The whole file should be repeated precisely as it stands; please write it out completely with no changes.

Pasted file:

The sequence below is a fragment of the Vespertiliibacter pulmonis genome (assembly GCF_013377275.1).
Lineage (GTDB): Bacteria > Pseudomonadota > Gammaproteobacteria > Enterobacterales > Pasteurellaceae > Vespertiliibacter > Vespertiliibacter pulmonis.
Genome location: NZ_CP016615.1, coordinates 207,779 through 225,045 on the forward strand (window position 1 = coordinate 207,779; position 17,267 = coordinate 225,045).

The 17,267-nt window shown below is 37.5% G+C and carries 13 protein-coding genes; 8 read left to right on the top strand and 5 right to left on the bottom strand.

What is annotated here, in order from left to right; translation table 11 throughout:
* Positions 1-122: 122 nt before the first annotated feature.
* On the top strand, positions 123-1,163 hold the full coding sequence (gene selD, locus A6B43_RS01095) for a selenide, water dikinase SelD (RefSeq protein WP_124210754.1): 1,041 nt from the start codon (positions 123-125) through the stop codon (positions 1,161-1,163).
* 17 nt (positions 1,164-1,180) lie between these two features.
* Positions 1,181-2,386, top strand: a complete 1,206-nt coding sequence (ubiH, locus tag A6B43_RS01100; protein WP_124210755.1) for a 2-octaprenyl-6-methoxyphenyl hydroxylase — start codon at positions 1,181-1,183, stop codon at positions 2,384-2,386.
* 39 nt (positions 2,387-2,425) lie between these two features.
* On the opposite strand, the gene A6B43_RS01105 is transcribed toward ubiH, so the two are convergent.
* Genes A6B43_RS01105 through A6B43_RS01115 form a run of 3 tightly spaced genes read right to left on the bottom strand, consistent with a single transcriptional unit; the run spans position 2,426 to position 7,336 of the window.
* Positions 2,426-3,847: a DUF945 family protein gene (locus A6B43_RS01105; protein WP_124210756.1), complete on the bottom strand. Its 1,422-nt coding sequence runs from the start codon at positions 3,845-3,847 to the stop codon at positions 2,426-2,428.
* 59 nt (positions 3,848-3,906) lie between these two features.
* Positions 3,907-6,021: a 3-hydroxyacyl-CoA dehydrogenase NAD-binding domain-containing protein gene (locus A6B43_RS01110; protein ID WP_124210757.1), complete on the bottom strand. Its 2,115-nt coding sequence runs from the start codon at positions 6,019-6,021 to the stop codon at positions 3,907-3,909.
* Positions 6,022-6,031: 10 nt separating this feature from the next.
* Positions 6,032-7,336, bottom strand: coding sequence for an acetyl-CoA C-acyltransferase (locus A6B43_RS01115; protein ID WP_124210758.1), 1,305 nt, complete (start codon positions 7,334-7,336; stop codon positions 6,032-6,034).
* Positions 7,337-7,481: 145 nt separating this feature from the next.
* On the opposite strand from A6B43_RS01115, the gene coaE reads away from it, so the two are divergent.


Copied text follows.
The sequence below is a fragment of the Vespertiliibacter pulmonis genome (assembly GCF_013377275.1).
Lineage (GTDB): Bacteria > Pseudomonadota > Gammaproteobacteria > Enterobacterales > Pasteurellaceae > Vespertiliibacter > Vespertiliibacter pulmonis.
Genome location: NZ_CP016615.1, coordinates 207,779 through 225,045 on the forward strand (window position 1 = coordinate 207,779; position 17,267 = coordinate 225,045).

The 17,267-nt window shown below is 37.5% G+C and carries 13 protein-coding genes; 8 read left to right on the top strand and 5 right to left on the bottom strand.

What is annotated here, in order from left to right; translation table 11 throughout:
* Positions 1-122: 122 nt before the first annotated feature.
* On the top strand, positions 123-1,163 hold the full coding sequence (gene selD, locus A6B43_RS01095) for a selenide, water dikinase SelD (RefSeq protein WP_124210754.1): 1,041 nt from the start codon (positions 123-125) through the stop codon (positions 1,161-1,163).
* 17 nt (positions 1,164-1,180) lie between these two features.
* Positions 1,181-2,386, top strand: a complete 1,206-nt coding sequence (ubiH, locus tag A6B43_RS01100; protein WP_124210755.1) for a 2-octaprenyl-6-methoxyphenyl hydroxylase — start codon at positions 1,181-1,183, stop codon at positions 2,384-2,386.
* 39 nt (positions 2,387-2,425) lie between these two features.
* On the opposite strand, the gene A6B43_RS01105 is transcribed toward ubiH, so the two are convergent.
* Genes A6B43_RS01105 through A6B43_RS01115 form a run of 3 tightly spaced genes read right to left on the bottom strand, consistent with a single transcriptional unit; the run spans position 2,426 to position 7,336 of the window.
* Positions 2,426-3,847: a DUF945 family protein gene (locus A6B43_RS01105; protein WP_124210756.1), complete on the bottom strand. Its 1,422-nt coding sequence runs from the start codon at positions 3,845-3,847 to the stop codon at positions 2,426-2,428.
* 59 nt (positions 3,848-3,906) lie between these two features.
* Positions 3,907-6,021: a 3-hydroxyacyl-CoA dehydrogenase NAD-binding domain-containing protein gene (locus A6B43_RS01110; protein ID WP_124210757.1), complete on the bottom strand. Its 2,115-nt coding sequence runs from the start codon at positions 6,019-6,021 to the stop codon at positions 3,907-3,909.
* Positions 6,022-6,031: 10 nt separating this feature from the next.
* Positions 6,032-7,336, bottom strand: coding sequence for an acetyl-CoA C-acyltransferase (locus A6B43_RS01115; protein ID WP_124210758.1), 1,305 nt, complete (start codon positions 7,334-7,336; stop codon positions 6,032-6,034).
* Positions 7,337-7,481: 145 nt separating this feature from the next.
* On the opposite strand from A6B43_RS01115, the gene coaE reads away from it, so the two are divergent.